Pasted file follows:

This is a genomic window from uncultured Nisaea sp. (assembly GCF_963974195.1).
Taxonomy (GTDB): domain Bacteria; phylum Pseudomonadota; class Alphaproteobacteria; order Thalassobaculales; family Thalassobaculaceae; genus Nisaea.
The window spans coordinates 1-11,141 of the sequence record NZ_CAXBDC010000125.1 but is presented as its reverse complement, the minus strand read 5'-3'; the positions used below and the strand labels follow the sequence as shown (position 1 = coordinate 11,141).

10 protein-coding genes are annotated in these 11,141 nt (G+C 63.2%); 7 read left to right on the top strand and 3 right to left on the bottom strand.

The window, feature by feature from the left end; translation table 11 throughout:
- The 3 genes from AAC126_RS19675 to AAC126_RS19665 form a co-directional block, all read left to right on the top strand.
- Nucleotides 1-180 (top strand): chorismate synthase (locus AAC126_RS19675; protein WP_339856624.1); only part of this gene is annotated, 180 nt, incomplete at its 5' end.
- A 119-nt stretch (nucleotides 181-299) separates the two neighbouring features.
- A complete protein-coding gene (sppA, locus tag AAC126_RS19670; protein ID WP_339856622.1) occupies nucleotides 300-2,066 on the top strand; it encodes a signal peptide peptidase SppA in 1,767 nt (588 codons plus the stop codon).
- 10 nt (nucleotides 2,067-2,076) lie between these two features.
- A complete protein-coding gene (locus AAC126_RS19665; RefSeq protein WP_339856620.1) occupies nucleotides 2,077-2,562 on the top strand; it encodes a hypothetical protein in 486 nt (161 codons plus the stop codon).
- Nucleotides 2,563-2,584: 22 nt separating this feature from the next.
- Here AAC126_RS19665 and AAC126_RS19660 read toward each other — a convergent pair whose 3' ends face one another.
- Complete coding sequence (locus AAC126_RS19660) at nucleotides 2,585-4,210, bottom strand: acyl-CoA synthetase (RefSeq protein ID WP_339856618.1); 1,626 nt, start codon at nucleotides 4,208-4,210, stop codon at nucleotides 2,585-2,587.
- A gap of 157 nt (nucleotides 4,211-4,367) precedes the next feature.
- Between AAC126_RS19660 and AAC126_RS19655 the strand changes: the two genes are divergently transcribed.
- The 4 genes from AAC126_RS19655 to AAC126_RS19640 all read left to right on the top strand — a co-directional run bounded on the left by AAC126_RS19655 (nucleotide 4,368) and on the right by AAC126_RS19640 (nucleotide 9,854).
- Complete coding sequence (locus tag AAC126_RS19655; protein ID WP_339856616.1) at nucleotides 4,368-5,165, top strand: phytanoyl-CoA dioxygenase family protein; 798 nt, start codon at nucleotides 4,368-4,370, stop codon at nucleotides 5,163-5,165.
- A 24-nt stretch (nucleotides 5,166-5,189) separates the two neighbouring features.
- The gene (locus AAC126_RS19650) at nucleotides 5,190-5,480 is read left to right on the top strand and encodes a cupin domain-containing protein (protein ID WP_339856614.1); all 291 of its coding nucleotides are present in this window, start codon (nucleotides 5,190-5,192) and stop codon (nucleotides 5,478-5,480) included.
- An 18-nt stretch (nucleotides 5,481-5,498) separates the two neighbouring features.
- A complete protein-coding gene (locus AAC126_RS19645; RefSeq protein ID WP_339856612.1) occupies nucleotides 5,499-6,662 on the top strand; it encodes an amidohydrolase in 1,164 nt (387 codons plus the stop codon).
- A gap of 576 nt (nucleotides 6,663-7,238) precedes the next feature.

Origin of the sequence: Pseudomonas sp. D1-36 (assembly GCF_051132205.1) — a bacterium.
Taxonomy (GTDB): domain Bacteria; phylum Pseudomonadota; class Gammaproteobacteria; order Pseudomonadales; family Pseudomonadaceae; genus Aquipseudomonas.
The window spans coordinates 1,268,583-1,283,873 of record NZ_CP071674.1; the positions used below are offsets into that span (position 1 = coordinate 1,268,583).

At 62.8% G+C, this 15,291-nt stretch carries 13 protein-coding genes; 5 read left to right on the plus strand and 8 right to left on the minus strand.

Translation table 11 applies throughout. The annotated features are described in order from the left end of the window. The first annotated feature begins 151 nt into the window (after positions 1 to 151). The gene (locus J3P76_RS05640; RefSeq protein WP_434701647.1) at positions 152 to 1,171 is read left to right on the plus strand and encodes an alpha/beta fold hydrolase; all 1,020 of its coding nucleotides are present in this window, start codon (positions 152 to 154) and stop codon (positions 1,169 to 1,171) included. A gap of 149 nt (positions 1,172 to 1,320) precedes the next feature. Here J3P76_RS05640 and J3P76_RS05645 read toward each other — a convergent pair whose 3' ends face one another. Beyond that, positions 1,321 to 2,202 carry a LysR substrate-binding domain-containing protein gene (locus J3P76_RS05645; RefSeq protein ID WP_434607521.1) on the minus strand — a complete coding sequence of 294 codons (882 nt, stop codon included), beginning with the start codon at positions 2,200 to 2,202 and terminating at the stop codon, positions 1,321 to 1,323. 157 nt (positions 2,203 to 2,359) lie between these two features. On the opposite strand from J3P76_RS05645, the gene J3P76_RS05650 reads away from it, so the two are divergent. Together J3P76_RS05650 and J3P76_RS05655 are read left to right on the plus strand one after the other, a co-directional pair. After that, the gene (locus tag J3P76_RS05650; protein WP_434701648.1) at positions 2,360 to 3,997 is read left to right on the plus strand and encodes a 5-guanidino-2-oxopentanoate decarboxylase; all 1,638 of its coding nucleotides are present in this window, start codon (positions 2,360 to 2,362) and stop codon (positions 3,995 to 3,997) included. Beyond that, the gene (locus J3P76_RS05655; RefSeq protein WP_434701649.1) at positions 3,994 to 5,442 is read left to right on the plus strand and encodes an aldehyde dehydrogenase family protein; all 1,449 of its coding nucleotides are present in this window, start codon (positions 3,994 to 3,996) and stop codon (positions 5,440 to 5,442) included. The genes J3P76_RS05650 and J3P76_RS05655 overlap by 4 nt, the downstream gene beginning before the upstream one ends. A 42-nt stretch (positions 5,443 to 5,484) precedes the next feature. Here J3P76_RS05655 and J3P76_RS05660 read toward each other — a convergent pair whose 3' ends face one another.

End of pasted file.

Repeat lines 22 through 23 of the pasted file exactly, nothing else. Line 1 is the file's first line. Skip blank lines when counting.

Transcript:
- A complete protein-coding gene (locus AAC126_RS19645; RefSeq protein ID WP_339856612.1) occupies nucleotides 5,499-6,662 on the top strand; it encodes an amidohydrolase in 1,164 nt (387 codons plus the stop codon).
- A gap of 576 nt (nucleotides 6,663-7,238) precedes the next feature.